POSTED: Apr 18, 2014 7:34 PM ET
UPDATED: Apr 18, 2014 7:40 PM ET
PHILADELPHIA (AP) — Billions of dollars couldn't console Philadelphia 76ers owner Joshua Harris this season. Ok, maybe just a little.
Being the potential heirs of a franchise that matched an NBA-record losing streak comes with a few hardships as well not usually found in the luxury suites.
"When we lose, even in New York, kids come up to my family's kids and say, "Hey, the Sixers lost 26 in a row. How do you like that?"' Harris said. "We don't like that. This is my doorman, he says to me, `Hey, can't you get those players going?"
Get the Sixers going? That was never the point this season, not for a franchise that decided spinning its wheels in mediocrity for most of the last decade was never going to win them a championship. The Sixers needed to gut the roster, collect draft picks, build for the future and lose games.
And lose `em big.
So they did, including the whopping 26-game stretch that helped stick them at 19-63 and solidified a 19.9 percent chance at winning the No. 1 pick in the NBA draft.
"I think the season has been a huge success for us," Harris said on Friday.
Give Harris credit for his honesty. The Sixers hold two lottery picks (one via a trade) and were never shy about admitting they had to tank - make that, rebuild - this season in order to start their hopeful championship track.
"We don't use that word," Harris said of tanking.
He further explained, losing was tough for everyone in the organization, but this season was never about the final record.
"We don't want to be 41-41. We don't want to be one-and-done," Harris said. "We want this team, this city to be proud of the Sixers. We want to be proud of the Sixers."
Philadelphia had little reason to feel proud this season. But they could at least be hopeful with what's ahead. Michael Carter-Williams, a 6-foot-6, 185-pound point guard, is the leading rookie of the year contender and played like a future All-Star. He was selected Eastern Conference rookie of the month on Friday for the fourth time this season.
Nerlens Noel, the rookie center who sat out all season as he recovered from a torn anterior cruciate ligament in his left knee, dazzled coaches in his work ethic and workouts all season.
Harris said the Sixers need at least two to four elite players to become a player again in the NBA. Could two lottery picks plus Noel and Carter-Williams serve as the ingredients in the magic formula that helps lead the Sixers to their first championship since 1983?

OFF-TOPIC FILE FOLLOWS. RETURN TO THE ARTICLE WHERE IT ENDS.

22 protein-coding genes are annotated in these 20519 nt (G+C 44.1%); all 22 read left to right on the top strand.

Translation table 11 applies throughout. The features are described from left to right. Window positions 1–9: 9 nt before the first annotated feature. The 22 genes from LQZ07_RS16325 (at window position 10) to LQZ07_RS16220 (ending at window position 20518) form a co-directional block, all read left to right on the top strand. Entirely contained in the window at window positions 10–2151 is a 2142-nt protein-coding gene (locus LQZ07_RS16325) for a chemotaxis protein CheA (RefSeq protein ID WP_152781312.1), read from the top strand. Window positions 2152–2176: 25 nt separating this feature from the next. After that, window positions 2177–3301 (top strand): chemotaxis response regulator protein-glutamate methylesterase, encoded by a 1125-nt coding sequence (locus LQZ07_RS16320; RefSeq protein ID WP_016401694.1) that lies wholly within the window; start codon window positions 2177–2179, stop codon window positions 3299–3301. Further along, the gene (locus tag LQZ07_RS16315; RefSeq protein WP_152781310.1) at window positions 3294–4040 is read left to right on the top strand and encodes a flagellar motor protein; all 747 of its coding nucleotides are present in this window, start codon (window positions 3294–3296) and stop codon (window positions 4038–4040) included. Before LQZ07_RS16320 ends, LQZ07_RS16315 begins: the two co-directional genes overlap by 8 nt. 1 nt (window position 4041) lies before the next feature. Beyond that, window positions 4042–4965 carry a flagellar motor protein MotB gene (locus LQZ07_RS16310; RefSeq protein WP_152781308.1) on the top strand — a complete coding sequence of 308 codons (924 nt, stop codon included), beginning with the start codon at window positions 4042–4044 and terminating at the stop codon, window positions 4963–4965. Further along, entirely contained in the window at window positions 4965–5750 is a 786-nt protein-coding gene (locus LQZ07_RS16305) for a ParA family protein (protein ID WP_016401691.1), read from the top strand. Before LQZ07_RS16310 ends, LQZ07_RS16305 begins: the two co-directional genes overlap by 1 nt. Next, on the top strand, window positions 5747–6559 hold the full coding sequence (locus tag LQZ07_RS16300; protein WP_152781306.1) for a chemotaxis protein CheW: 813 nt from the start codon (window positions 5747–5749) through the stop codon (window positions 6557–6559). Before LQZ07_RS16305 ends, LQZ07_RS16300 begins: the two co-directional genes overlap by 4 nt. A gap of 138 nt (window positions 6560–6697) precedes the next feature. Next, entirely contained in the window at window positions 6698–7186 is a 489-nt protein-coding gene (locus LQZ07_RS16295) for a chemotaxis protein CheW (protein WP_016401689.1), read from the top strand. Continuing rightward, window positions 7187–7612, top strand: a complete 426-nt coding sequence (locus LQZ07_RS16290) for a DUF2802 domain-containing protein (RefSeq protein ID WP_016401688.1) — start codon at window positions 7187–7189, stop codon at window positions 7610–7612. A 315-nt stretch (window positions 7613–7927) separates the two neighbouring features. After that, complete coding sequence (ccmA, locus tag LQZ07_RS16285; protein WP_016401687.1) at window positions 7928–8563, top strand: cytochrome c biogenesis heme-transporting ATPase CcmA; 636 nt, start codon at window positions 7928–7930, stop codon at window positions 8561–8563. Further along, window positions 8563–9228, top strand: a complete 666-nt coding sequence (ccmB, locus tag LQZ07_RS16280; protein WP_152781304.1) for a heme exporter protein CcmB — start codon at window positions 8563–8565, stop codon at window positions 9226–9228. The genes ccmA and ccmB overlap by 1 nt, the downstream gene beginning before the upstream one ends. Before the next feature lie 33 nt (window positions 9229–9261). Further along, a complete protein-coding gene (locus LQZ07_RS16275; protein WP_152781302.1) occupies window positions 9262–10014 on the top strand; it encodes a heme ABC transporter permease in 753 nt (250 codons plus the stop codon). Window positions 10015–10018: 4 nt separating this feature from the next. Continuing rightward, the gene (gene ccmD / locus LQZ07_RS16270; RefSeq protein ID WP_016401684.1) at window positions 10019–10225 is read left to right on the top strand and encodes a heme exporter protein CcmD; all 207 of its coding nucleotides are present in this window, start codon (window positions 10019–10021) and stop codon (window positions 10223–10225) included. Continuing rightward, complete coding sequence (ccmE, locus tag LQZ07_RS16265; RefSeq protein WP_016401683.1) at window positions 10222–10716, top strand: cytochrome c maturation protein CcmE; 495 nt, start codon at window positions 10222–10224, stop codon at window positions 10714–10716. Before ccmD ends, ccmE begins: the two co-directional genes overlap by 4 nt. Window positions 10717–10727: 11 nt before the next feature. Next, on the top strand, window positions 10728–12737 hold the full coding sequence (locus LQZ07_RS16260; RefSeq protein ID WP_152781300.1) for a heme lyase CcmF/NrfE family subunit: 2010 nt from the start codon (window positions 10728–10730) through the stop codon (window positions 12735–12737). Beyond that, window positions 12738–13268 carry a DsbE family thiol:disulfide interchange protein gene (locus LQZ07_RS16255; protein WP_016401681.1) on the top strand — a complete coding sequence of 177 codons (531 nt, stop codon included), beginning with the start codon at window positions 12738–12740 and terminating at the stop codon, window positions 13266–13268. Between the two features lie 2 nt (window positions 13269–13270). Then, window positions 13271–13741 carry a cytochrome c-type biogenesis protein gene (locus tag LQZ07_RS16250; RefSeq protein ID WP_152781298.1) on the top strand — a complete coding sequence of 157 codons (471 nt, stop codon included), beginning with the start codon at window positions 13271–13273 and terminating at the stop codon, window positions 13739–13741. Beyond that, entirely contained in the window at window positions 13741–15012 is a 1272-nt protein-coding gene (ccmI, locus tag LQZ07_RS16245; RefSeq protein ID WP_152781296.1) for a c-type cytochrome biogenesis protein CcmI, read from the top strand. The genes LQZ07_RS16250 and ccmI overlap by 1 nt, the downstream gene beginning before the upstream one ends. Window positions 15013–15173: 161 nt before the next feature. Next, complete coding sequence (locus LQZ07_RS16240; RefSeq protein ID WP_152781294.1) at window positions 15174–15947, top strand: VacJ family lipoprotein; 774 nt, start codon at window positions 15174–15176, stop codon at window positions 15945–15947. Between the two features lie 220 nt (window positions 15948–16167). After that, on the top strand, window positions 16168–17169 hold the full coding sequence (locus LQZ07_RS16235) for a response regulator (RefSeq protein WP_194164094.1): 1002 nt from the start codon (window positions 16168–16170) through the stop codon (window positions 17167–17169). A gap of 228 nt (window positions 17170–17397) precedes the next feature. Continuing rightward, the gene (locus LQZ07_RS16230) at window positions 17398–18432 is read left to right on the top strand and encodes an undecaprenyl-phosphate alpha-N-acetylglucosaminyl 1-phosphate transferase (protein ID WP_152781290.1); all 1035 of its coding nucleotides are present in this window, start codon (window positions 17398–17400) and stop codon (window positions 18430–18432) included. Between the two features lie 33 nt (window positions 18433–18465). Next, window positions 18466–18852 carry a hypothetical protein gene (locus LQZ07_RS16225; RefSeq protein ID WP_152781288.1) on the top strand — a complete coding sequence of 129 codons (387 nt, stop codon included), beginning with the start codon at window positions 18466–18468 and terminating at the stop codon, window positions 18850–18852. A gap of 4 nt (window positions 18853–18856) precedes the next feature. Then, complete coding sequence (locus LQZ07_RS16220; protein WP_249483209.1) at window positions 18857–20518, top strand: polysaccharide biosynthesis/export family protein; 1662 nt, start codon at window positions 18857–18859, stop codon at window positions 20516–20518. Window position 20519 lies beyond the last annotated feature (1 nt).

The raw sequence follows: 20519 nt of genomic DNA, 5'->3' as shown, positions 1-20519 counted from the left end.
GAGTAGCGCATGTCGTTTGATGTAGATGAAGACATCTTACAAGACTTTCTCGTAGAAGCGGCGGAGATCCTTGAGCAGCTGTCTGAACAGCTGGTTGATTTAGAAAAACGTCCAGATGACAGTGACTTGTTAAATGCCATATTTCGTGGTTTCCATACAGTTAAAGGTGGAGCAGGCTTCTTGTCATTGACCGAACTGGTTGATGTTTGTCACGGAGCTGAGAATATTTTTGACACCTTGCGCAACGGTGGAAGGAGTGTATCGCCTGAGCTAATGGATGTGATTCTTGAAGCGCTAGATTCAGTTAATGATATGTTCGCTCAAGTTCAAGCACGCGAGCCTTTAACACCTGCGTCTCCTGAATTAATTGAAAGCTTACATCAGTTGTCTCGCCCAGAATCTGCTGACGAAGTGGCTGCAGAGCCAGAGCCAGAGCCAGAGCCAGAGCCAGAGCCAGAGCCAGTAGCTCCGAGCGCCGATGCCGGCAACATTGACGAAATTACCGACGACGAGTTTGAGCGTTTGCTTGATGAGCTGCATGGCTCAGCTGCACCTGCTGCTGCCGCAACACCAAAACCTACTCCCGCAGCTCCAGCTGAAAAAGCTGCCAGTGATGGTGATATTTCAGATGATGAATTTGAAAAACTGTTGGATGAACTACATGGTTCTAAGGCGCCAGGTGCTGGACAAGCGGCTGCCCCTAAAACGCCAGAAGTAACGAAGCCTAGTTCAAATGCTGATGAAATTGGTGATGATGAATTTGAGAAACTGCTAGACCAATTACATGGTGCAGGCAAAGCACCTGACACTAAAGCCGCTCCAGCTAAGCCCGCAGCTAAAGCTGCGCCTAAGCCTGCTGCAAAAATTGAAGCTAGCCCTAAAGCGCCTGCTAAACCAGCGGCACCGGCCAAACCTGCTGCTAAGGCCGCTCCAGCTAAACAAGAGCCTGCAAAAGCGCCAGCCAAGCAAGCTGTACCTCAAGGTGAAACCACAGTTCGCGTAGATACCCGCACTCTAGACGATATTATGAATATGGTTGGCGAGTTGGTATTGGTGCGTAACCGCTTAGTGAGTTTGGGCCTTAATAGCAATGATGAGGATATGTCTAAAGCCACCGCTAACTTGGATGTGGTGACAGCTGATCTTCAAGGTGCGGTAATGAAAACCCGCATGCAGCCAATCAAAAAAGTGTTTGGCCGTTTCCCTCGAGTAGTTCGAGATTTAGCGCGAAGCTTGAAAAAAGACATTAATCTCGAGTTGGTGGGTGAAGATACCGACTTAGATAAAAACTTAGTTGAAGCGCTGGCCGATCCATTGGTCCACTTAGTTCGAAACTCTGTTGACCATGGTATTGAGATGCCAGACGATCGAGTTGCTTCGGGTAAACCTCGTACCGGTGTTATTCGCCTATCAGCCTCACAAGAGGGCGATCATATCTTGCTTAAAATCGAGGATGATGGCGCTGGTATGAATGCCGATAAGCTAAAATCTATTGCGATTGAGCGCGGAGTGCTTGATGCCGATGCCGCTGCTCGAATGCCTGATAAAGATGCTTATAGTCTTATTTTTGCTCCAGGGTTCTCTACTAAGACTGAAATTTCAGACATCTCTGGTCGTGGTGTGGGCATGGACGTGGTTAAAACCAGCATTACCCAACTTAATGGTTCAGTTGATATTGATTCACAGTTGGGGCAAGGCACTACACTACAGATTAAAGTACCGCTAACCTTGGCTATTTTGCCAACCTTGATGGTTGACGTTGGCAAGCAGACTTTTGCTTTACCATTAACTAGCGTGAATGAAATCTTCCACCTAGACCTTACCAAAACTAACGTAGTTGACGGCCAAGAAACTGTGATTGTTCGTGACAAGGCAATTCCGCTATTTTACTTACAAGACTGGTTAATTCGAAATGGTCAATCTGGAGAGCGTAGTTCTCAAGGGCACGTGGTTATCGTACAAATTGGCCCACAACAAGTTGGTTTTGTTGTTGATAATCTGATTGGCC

"All these pieces are in place to make this an elite team that will compete consistently for the NBA championship," Harris said. "There's no shortcuts to it. Unfortunately, it takes a long time. I'm really happy with the progress."
Harris has faith in general manager Sam Hinkie to make the right calls and he gave first-year coach Brett Brown an `A' for his leadership under trying circumstances.
He also thanked the fans for sticking with the Sixers.
"I put my football helmet on and my pads and I was ready for bottles to fly," he said. "But the fans really understand what we're trying to do. It's been 90 percent positive and 90 percent supportive and understanding."
But he also urged patience, and knows another dreary season is likely ahead.
"It's not why I bought the team," he said.
Harris is one of three founders of Apollo Global Management, a publicly listed alternative investment manager. The 76ers were valued this year by Forbes at $469 million, 23rd in the NBA, and have both a television deal with cable station Comcast SportsNet and a lease with the Wells Fargo Center through 2029. Harris bought the group for about $280 million in October 2011.
Apollo invests heavily in distressed properties - which one could argue would include the Sixers. The Milwaukee Bucks were sold this week for a reported record $550 million, a sum that could make even billionaires consider selling for a tidy profit.
Harris said, no way.
"Clearly, this has been a successful investment so far for the ownership group," he said. "But the reality is, I don't think we're going to sell this investment for a long time. I expect my kids to be around the Sixers. We're building this thing for the long run."
Forbes also valued the 49-year-old Harris' net worth at $2.7 billion. Harris and a partnership group bought the NHL's New Jersey Devils in August and he refused to rule out the possibility of buying another sports franchise.
Harris also said the Sixers are considering several sites for a new practice facility and hoped to announce plans this summer. The Sixers could have it built in time for the 2016-17 season.
He said there was no decision on who would represent the team at the draft lottery.
The person at the podium doesn't matter. It's the one they take that will change the course of the franchise.